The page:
Last November, Marie Claire and Mossy spent a week training under the watchful eye of Cian at Karlswood Stables, Waterside, Co Meath.
"I liked the look of Mossy the minute I saw him," recalls Cian. "He was a nice horse but, typical of many ex-racehorses, he was inclined to rush at his fences, so our training focused on slowing him down."
The week's training consisted of a mixture of flat work, pole work and jumping small gymnastic exercises or grids.
"First off, we worked on transitions," explains Cian. "Starting with walk/trot transitions, followed by medium/collected trot transitions and then canter transitions.
"The aim was to work on altering the horse's pace, by changing pace or working shorter or longer within the pace," he says.
"It's all about teaching the horse to lengthen and shorten when you ask him to."
Trotting poles laid out in a grid pattern were next on the agenda for Marie Claire and Mossy Green. The obstacle started with three poles with a small cross-pole at the end, and later became more difficult, featuring up to eight elements.
Bounces were also incorporated into the grid, to help improve Mossy Green's athleticism and teach him to lift his front end and develop his gymnastic ability.
"We also use grid work or gymnastic exercises with various stride patterns to help the rider work on their position without having to worry about 'seeing a stride'," explains Cian.
"It gets the horse into a nice rhythm and helps to place him in the correct spot for take-off.
"Seeing a stride is the absolute basic of showjumping," he insists. "Courses are built for a 12ft stride and, while you can cope with being a bit off the stride at the lower levels, it is absolutely essential to be able to place your horse at the correct spot when you start to move up the levels.
"In fact, this ability to see a stride is often the stumbling block between being able to jump one metre 10 and being able to jump one metre 30."
Cian's training exercises with Mossy Green and Marie Claire were identical to those he uses with his own horses, from naive youngsters to international superstars.
"Depending on the horse, I will do grid work, pure flat-work sessions and spend time working on canter transitions," he explains.
"I also like to practise difficult lines, maybe some S-bends and 90-degree turns, but I will only use poles on the ground," he says.
The international rider insists that showjumping training, even at the highest level, is all about the basics.
"You will only get away with the 'point-and-shoot' approach up to a certain level," he maintains. "There are no shortcuts in this game -- you need to perfect the basics at each level before you can move up to the next."
He advises amateur riders to work on straightness, achieving a round, collected canter and improving their position.
So what did Marie Claire take away from her week's training?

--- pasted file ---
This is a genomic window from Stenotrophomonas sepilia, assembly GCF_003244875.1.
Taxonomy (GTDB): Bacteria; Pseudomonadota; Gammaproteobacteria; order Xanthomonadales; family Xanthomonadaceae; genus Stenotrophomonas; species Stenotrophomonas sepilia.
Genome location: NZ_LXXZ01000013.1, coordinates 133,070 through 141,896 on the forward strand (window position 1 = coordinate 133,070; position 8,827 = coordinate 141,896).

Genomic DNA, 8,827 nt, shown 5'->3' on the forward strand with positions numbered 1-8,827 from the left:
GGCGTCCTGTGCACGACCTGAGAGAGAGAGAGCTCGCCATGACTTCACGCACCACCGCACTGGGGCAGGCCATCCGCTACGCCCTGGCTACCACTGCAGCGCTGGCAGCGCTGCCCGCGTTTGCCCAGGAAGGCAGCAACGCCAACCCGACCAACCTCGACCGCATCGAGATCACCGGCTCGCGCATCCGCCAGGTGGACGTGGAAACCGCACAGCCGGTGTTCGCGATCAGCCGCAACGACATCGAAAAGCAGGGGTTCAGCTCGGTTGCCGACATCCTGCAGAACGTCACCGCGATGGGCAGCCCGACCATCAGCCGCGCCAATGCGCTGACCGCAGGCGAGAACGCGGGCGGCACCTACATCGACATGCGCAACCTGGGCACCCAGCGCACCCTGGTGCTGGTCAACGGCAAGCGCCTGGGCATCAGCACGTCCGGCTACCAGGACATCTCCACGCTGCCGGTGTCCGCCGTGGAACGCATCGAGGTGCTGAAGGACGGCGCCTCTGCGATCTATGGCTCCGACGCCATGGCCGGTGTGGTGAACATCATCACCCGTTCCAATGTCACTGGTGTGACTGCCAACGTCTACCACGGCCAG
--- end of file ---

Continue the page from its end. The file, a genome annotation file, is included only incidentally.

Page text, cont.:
"It's amazing how much you can learn from a simple exercise like altering the number of strides between two poles on the ground," she laughs.
"It might look easy but when you actually try it, it's difficult.
"I found the grid-work exercises great for slowing Mossy down on the approach to each fence," she adds.
"Usually, the minute he sees a fence, it's head up and gone -- he can't get over the fence fast enough!"
However, Marie Claire also found ways to improve her own position during the week.
"I tend to sit too far forward, which results in too much weight on the forehand," she explains. "The grid work helped me to work on sitting up much more."
Marie Claire also had the opportunity to ride two other horses at Cian's yard -- a young grey mare named Lola and a bay schoolmaster called Charlie, owned by Cian's wife, Ruth.
"I tend to sit quite deep and really ride on the approach to a fence," says Marie Claire.
"My own horse is used to me at this stage, but when I rode the grey mare, I was driving her on too much. Cian kept telling me to lighten my seat and try not to do so.
"It took me a while to understand what I needed to do, but the minute I lightened my seat, the mare's reaction was instantaneous.
"It was like a light bulb had been turned on in my head: I realised how much of an influence I could have on the horse by just sitting still."
During the week-long training sessions with Cian and his head man, Johnny O'Connell, Marie Claire also worked on improving her half-halt.
And she got the chance to watch Cian working with Blue Loyd, the horse on which he recently jumped a double clear round at the Nations Cup in La Baule, France.
"It was just a fantastic week -- a bit of a holiday combined with the chance to improve how I ride and how Mossy works for me," she recalls.
"I loved every minute of it."
Cian O'Connor offers coaching, including residential training programmes, one-to-one tuition and clinics, at Karlswood Stables, Co Meath. He has trained five Irish riders up to Nations Cup level and works with young riders in Europe, as well as keen amateurs like Marie Claire. For more information, visit Cian's Facebook page